Pharmacovigilance is defined as ‘the science and activities relating to the detection, assessment, understanding and prevention of adverse effects or any other medicine-related problem’ (WHO & EMA). Monitoring the safety of medicines in healthcare practice allows both healthcare professionals (HCPs) and the general public to understand the associated risks and benefits. Consider the global race to identify and develop a COVID-19 vaccine. While in this example scenario it was critical to develop a vaccine rapidly, it is paramount that this is balanced with safety and efficacy –this is where pharmacovigilance comes in.
Although used interchangeably a slight difference exists between these two terms. Drug safety reactively examines and reports on data collected during clinical trials and in the post-marketing environment to inform regulatory agencies and reimbursement authorities. Pharmacovigilance, on the other hand, proactively considers the environment and identifies signals and trends within large patient populations, providing significant insight into how drugs are performing in the real world. Pharmacovigilance data is a key consideration during regulatory, reimbursement, and commercial discussions.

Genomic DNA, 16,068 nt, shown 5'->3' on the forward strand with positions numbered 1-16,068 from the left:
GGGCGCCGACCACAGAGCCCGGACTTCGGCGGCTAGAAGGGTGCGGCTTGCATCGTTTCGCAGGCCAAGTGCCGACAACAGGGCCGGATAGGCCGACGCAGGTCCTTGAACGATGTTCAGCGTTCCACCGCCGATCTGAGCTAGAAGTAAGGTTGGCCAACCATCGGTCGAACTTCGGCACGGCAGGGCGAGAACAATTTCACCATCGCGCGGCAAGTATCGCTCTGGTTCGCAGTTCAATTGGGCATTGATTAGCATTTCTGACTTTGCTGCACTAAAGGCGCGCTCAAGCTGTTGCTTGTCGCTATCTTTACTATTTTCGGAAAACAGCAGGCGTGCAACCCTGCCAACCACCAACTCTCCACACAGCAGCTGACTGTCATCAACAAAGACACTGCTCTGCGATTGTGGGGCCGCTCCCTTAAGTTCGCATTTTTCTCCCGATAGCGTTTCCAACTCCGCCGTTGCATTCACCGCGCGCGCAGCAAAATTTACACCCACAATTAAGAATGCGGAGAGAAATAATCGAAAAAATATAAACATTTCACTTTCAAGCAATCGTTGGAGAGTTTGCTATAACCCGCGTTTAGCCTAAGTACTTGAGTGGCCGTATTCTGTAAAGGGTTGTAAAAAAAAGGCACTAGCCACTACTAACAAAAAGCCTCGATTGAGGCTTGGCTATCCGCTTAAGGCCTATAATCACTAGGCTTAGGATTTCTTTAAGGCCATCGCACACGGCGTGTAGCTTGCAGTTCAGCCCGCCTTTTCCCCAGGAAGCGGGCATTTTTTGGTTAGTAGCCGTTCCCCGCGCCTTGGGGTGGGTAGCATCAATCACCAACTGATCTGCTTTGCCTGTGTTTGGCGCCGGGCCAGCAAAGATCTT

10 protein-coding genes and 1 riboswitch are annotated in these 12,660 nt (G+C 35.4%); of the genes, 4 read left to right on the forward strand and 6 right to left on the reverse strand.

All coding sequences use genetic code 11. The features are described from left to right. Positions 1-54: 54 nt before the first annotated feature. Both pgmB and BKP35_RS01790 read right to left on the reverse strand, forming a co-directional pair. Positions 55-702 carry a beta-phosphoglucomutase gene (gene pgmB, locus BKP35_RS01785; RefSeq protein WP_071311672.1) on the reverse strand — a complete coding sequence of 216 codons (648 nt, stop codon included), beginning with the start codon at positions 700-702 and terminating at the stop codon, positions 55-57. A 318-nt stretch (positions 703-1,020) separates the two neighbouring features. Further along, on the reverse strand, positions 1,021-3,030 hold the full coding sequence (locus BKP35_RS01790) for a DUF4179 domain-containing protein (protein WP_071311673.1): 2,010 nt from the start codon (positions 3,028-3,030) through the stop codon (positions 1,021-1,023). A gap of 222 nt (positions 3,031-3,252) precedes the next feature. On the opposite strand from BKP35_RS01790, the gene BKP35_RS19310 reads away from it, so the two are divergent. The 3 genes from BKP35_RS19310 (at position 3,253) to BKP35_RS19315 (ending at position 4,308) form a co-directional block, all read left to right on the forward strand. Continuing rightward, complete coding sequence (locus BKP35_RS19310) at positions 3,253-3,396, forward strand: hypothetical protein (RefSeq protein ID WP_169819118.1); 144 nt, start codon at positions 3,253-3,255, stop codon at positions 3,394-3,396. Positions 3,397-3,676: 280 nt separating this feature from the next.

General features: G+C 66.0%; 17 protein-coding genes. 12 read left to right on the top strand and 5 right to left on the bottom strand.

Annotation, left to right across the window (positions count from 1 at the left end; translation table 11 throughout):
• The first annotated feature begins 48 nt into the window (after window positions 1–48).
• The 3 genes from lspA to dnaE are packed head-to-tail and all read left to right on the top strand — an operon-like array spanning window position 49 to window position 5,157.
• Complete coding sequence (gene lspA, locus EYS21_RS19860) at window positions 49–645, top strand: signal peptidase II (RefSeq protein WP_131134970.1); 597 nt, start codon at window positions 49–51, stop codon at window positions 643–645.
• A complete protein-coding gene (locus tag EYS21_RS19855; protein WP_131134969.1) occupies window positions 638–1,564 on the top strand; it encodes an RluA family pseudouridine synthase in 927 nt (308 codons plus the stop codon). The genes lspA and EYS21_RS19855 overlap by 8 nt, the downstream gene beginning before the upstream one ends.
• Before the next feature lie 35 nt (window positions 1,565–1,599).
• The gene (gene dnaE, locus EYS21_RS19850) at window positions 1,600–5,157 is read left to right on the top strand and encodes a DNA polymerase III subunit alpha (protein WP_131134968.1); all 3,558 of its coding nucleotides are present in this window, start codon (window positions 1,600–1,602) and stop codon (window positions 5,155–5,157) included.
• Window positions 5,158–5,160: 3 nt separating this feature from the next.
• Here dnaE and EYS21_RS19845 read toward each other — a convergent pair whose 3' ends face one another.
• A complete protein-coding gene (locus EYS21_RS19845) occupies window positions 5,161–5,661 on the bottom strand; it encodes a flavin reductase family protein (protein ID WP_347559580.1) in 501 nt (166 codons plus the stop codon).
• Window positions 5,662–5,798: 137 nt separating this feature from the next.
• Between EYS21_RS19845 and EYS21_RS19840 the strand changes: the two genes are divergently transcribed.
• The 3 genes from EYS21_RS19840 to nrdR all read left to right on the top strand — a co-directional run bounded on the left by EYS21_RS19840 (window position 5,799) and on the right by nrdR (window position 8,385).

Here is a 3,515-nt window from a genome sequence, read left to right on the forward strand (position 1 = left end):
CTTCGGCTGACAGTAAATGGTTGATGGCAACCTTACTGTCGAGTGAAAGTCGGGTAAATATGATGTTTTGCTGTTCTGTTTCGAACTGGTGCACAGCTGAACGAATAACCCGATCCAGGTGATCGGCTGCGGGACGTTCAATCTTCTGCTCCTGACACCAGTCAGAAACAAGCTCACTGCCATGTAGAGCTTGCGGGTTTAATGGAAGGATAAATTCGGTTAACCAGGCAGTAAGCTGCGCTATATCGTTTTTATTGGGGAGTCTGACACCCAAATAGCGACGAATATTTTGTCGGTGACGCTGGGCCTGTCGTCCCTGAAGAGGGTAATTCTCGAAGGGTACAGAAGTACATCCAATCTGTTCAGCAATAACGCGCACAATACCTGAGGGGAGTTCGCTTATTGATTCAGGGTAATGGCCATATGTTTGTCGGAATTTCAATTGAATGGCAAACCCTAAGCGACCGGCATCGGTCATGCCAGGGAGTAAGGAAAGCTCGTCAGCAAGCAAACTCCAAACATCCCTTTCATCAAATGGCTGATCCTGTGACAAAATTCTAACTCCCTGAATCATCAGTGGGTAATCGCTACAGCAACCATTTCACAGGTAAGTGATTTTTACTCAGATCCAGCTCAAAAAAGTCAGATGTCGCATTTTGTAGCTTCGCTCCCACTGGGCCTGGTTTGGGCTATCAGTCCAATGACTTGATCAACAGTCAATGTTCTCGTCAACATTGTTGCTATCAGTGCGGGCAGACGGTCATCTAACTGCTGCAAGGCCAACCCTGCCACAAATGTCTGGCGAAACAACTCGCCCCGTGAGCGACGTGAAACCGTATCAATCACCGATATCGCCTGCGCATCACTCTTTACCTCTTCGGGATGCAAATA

Pharmacovigilance analyses conducted in clinical research trials provide data on the safety profile of the drug but, in this setting, pharmacovigilance data is limited due to study restrictions. Typically, at the time of its authorisation, a medicine has been tested in a relatively small number of selected patients for a limited length of time. However, outside of the clinical research setting, the conditions of use change. Continued pharmacovigilance in the real-world is necessary to update the potential risks of drugs.
It is essential that the safety of all medicines is monitored throughout their use in healthcare practice through consistent pharmacovigilance strategies that comply with Good Pharmacovigilance Practice (GVP). The European Medicines Agency along with the Pharmacovigilance Risk Assessment Committee (PRAC), the Food and Drug Administration and Health Canada all outline specific expectations for GVP.
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